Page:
Without any sense of hyperbole, the Fann Mountains are wholly and utterly magnificent. We spent eleven days trekking and camping in the region – it’s one of the best things we’ve ever done. With high altitude lakes of dazzling blues and greens, welcoming locals, spectacular mountains, and dramatic river valleys, the Fanns are a trekker’s dream. Yet they remain largely undiscovered.
Jutting out of the north-western corner of Tajikistan, just across the border from Samarkand, the Fann Mountains are often overlooked in favour of the country’s most famous road trip, the Pamir Highway. But for those who linger longer, or prefer an adventure on two feet to four wheels, you’ll discover the true jewels in Tajikistan’s crown of jaw-dropping scenery.
While there are multiple trekking options in the Fann Mountains we settled on an 11 day itinerary taking in the most popular lakes and passes, as well as less trodden routes. We trekked independently, carrying all of our camping gear and food, however it is possible to hire guides and pack donkeys. While we’ve trekked at altitude before in Nepal and embarked on self-sufficient multi-day hikes in Korea, this was our first experience combining the two. It was challenging at times, and we changed our plan on numerous occasions along the way to adapt to our comfort levels. But it was also breathtakingly beautiful, every tough ascent rewarded with incredible vistas and picture-perfect camp spots.
What follows is an account of our trek, with practical information, tips and hints to help you plan your own Fann Mountains adventure. As you make your way through, check out each day’s Relive videos to get a sense of the landscape, and click into the pictures to read the captions.
Watch the behind the scenes version of our Fann Mountains trek on our Instagram Stories Highlights
Read through the whole guide or click the links to jump to a particular section below
Day 1: Dushanbe to Haft Kul
Day 2: 7th Lake to Camp Below Tavasang Pass
Day 3: Camp Below Tavasang Pass to Sarymat River
Day 4: Sarymat River to Zimtut Village
Day 5: Zimtut Village to Chukurak Lake
Day 6: Chukurak Lake to Kulikalon Lake via Alplager
Day 7: Kulikalon Lake to Bibidzhonat Lake
Day 8: Bibidzhonat Lake to Dushakha Lake
Day 9: Dushakha Lake to Alauddin Lake via Alauddin Pass
Day 10: Rest Day at Alauddin Lake
Day 11: Alauddin Lake to Vertical & Drive to Iskanderkul
This map shows our trekking route from Haft Kul (Seven Lakes) to Vertical Alauddin, plus all of our camp spots, mountain passes crossed, and so on. Tap the menu button at the top left to see more details, toggle routes on and off, and switch between satellite and terrain view.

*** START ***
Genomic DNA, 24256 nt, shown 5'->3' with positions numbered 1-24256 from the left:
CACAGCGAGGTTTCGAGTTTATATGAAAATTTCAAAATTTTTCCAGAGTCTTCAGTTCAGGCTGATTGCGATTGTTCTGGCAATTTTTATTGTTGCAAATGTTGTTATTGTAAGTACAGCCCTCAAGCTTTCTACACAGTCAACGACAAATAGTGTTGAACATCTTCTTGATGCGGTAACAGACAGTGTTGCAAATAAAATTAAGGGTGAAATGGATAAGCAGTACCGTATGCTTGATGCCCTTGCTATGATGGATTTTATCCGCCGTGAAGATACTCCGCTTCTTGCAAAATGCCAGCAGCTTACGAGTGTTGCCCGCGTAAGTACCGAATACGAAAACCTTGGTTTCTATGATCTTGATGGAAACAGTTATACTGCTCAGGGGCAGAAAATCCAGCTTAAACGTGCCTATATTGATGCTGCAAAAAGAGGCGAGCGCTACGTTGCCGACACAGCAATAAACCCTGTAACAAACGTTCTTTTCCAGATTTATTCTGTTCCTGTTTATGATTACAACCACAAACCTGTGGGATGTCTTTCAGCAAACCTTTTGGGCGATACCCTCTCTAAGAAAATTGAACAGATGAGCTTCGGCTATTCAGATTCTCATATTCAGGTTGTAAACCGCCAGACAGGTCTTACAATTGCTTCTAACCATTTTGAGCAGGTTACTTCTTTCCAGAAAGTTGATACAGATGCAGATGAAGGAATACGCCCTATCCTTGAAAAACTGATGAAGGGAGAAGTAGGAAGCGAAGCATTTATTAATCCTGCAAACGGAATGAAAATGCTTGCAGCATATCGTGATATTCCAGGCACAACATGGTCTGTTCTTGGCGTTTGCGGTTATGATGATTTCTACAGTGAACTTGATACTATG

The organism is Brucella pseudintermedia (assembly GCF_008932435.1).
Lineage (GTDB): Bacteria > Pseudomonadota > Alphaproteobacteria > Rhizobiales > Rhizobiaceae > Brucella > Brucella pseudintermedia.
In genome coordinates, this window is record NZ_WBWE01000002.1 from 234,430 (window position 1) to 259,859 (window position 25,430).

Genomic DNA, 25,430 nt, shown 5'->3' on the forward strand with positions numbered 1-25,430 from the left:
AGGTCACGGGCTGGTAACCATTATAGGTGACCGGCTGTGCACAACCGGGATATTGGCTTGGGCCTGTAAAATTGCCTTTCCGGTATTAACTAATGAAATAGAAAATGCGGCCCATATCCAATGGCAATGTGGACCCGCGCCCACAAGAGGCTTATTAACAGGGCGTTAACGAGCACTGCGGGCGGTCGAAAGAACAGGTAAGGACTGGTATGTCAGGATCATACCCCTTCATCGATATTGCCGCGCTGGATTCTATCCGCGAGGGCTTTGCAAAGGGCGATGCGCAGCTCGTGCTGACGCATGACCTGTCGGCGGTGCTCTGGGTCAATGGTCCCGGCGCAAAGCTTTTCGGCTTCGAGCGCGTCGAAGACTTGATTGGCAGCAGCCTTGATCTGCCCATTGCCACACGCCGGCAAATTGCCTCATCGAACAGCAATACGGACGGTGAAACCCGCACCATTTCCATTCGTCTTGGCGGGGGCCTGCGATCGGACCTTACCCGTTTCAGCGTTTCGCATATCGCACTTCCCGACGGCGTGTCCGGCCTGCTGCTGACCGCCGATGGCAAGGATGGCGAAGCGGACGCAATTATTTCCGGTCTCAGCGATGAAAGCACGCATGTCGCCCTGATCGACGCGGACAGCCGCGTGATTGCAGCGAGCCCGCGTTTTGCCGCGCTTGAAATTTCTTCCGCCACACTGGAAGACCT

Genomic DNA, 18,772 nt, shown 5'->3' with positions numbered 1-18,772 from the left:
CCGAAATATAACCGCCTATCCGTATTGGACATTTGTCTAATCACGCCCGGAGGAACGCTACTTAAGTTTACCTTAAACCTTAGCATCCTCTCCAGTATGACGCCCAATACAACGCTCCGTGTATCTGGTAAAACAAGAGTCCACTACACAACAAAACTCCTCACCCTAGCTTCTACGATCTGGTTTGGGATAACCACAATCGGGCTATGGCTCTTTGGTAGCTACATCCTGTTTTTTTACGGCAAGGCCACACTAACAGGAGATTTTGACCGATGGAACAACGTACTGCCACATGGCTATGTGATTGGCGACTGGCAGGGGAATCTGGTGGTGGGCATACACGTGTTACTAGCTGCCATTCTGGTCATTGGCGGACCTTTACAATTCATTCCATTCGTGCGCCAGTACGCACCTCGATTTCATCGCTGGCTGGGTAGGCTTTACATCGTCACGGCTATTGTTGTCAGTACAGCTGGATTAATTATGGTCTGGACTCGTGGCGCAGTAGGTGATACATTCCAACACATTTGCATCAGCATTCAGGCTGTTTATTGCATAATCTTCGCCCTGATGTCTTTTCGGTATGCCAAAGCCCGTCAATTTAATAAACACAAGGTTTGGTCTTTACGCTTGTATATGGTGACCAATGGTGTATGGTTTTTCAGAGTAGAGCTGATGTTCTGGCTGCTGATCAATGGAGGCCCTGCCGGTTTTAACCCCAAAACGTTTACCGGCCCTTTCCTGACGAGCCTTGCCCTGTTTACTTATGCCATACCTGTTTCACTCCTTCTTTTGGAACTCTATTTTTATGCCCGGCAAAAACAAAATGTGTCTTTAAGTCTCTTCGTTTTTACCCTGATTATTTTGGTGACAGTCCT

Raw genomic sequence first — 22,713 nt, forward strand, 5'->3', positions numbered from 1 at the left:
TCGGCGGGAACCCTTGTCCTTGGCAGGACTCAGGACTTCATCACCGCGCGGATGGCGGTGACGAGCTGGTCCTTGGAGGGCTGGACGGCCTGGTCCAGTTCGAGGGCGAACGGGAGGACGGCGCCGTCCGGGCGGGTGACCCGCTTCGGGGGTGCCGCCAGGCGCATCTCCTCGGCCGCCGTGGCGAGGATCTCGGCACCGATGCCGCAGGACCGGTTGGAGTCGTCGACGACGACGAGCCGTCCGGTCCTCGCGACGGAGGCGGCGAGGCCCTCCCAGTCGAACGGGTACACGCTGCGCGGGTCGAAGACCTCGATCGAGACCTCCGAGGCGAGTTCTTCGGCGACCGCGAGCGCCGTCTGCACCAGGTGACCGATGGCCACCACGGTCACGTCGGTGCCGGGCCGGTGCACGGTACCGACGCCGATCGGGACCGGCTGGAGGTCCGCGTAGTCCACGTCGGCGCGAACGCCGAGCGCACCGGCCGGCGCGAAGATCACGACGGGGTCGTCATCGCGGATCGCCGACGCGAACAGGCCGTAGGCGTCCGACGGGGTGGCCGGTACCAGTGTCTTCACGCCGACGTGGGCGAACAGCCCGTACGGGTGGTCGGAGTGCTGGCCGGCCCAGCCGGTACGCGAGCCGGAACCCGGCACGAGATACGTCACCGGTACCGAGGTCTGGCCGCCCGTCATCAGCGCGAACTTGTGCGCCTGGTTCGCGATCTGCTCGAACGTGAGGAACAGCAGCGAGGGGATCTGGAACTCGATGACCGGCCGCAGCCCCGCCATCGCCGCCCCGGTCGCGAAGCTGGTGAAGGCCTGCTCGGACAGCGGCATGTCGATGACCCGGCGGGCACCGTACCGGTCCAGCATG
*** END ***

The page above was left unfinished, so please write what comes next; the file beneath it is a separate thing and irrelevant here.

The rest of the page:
HOW TO SAVE THIS MAP (ONLINE VERSION)
To save this map to use online on desktop or mobile just tap the star symbol at the top. When you open Google Maps on your phone, navigate to ‘Saved’ at the bottom, then swipe along to ‘Maps’ at the top. You’ll find this map in your list of maps. On desktop, click the three lines at the top left, select ‘Your Places’, then ‘Maps’. Click the map, then scroll down and select ‘Open in My Maps’ to access the interactive version. Alternatively, just tap the rectangle symbol at the top right of the map in this blog post to view the My Maps version larger on desktop. Note that this map is best viewed on desktop, using the ‘My Maps’ version instead of the mobile Google Maps version (which is less interactive).
Unfortunately, it’s not possible to view this map offline, but we’ve created a similar version for offline use as per below, and provided GPX and KML track downloads for each day in the itinerary breakdown.
HOW TO SAVE THIS MAP (OFFLINE VERSION)
To use an offline version of this map with all the same pins and routes marked, first download Maps.Me (iOS/Android), then download our Fann Mountains Haft Kul to Alauddin route map and select open with Maps.Me.
You can easily plan your trekking route in Maps.me by tapping the bookmark for your start point and selecting ‘route from’, then tap your end point bookmark and select ‘route to’. If you want to plot a different route to the one suggested by Maps.me, just tap a third (or fourth, fifth, etc.) bookmark between the start and end points and select ‘add stop’. You can use Maps.me offline, which is ideal when you’re out on the trail.